The tree is the exception and is always resolved last, but… the tree has different action spots and you can only go to the one that corresponds to the current round – unless you have special tree tokens, another mission reward. This means that timing when you go to the tree is very important because each spot can only give out 10 points total over the course of the game and the extra action that the tree gives you changes each round!

As a result, and with clever timing, you can screw over everyone else in the game at once by forcing other players to use an area before they get to visit anywhere else. They may even end up skipping it altogether if they’re not ready, meaning you can steal the advantage on any turn! The reordering of everything means you really start to think about the player order, the order in which you want to visit areas, and what order you think other people will visit them. It really all becomes about timing when you want to move up the player order, and when you want to time your area use vs what you think other players area use will be.

It becomes tenser and more exciting wondering what moves the other players will force you to make and what moves you can force them to make. Enclave is worker placement with a lot of clever action manoeuvring, instead of just fighting over a couple of spots.

Trimming the Branches… 

Look guys, I know the tree stuff is getting a bit wooden but trust me the jokes are as sturdy as an Oak.

At its core, Enclave plays well but there are some extra frills and tassels that honestly they just shouldn’t have bothered with. The worst offender is the alternate win condition. If you get 4 tree tokens, you win instantly. As mentioned earlier you get tree tokens as mission rewards, really only from the hardest missions, and usually only one mission a round has one available as a reward, and the more tree tokens you have the more spots on the tree you can visit so the more points you have access too. Basically if you’re getting tree tokens you’re winning normally anyway, so there’s no point.

All the extra rule does is make players aim for something they might not get and play in unexpected ways, a real hassle when a lot of the game revolves around predicting what your opponents are going to do. There’s already a lot of options in how you play each round, there doesn’t need to be options in how you win.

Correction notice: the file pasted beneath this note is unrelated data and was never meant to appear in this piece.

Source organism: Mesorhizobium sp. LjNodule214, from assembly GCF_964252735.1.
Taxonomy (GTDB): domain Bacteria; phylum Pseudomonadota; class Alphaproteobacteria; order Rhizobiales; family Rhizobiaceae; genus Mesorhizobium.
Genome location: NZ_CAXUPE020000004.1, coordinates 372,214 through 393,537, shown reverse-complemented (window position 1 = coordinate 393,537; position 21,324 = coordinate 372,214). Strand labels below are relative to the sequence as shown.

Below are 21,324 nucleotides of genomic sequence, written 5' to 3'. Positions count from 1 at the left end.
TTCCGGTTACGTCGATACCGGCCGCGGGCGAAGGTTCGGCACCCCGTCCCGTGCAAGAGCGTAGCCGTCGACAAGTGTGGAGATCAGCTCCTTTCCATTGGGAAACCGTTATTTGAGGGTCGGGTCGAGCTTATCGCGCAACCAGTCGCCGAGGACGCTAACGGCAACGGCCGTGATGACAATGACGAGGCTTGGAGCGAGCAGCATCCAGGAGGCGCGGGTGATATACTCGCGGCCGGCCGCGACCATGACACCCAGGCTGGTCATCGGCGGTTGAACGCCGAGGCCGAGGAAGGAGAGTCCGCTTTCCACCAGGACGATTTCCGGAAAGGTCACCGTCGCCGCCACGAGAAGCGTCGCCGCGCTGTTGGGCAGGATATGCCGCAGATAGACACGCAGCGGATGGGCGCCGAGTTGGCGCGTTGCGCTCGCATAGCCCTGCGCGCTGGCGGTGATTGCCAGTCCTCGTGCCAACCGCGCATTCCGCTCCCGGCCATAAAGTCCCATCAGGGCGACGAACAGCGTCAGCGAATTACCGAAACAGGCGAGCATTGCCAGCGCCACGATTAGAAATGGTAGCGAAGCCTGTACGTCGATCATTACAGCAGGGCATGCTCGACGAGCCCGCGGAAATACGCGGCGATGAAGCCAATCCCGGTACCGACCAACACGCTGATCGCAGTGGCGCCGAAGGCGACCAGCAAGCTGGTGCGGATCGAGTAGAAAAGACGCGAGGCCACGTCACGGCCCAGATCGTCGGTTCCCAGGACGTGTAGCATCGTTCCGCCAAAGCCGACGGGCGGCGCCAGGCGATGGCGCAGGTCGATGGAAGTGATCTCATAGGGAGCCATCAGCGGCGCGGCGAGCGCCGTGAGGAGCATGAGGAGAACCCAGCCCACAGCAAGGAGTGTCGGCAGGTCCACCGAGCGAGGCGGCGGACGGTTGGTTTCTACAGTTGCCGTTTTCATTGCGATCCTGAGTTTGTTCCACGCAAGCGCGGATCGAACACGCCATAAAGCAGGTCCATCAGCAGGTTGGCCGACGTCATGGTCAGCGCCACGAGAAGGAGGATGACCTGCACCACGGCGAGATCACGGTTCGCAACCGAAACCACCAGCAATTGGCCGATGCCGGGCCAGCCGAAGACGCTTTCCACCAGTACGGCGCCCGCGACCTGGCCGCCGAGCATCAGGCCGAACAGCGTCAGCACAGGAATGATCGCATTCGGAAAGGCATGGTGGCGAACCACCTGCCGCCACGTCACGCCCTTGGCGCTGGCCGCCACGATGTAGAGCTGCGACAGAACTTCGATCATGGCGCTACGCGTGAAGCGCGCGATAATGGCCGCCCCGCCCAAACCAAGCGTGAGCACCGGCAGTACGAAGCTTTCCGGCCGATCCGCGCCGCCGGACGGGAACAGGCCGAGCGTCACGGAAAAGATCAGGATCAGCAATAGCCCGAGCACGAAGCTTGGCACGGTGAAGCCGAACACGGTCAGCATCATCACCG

Other examples of unnecessary guff in the game is how missions become harder if you have really low health (they’re already incredibly hard at this point) and how they become easier is you have really high health (already a lot easier at this point), there’s one spot on the tree, that might not even turn up in setup since the tree has different options each game, that can let you go on missions with other players which sounds fine but its actually really really complicated. That should have either been a constant easy rule or not included at all.

With these little, unneeded, extras – It feels like they were trying to do a bit too much and they could have made it a bit smoother and simpler to understand by not bothering with some of them… That said, underneath it all the turns do play out consistently well and the game is fun to play!

What Does Enclave Need to Grow? – Player Powers

Enclave Board Game No Special PowersIf you asked me what I wanted in an expansion for Enclave I’d tell you my first thought when I looked at the character cards ‘oh so they’re all the same then…’

There’s absolutely no difference mechanically between the 4 character cards, which is a bit of a shame really. I’m someone who really enjoys asymmetric player powers and I think that it would really spice up the gameplay. Without them it could get to the point where you and your playgroup keep going for the same strategy and play patterns. Player powers would force you to do things differently to everyone else.

I Enjoyed Enclave – But Should You Get This Game?

At the end of the day, Enclave is a game for people who like strategic timing in their games. Its all about timing when you use areas, when you move up the player order so you can control what areas happen when. The theme is pretty weak if you ask me, I didn’t really get it and although I think the art and the novel its based on look and sound cool, the game doesn’t really get them across well due to lack of explanation and flavour text.

Ultimately, Enclave plays well! There’s some tension in what cards will appear in the shops and what traps you’ll draw on a mission. The traps are all varying damage amounts, no special events or anything, so there’s only so much tension.

If you like worker placement games, I would certainly recommend Enclave but advise that if you find a rule a bit too much of a pain to deal with… Just don’t bother… just do missions normally, get knowledge, then get points… It plays perfectly fine just like that and even the recommended first play set up is plenty deep – strategically speaking.

If you’ve never played the genre before then I’d say its best to start with a crisper worker placement game with a little bit less going on, for example Stone Age. All in all though, I would say Enclave is a solid worker placement game with some interesting mechanisms that are different to the norm. It’s worth playing and owning despite its flaws. (Seriously… Why is there a tree? Honestly I don’t get it!)

5 (100%) 2 votes
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Dan Thompson

I’m Dan and I spend my life gaming. When I’m not writing about games or recording the Order of the Dan Podcast I’m either working with games, demonstrating games to people, competing in Magic the Gathering Tournaments or just playing board / card / video and role play games with friends. Originally hailing from Teesside I now live in Leeds but often find myself about the country attending tournaments and conventions and gaming at them so if you see me around please do come and say hi.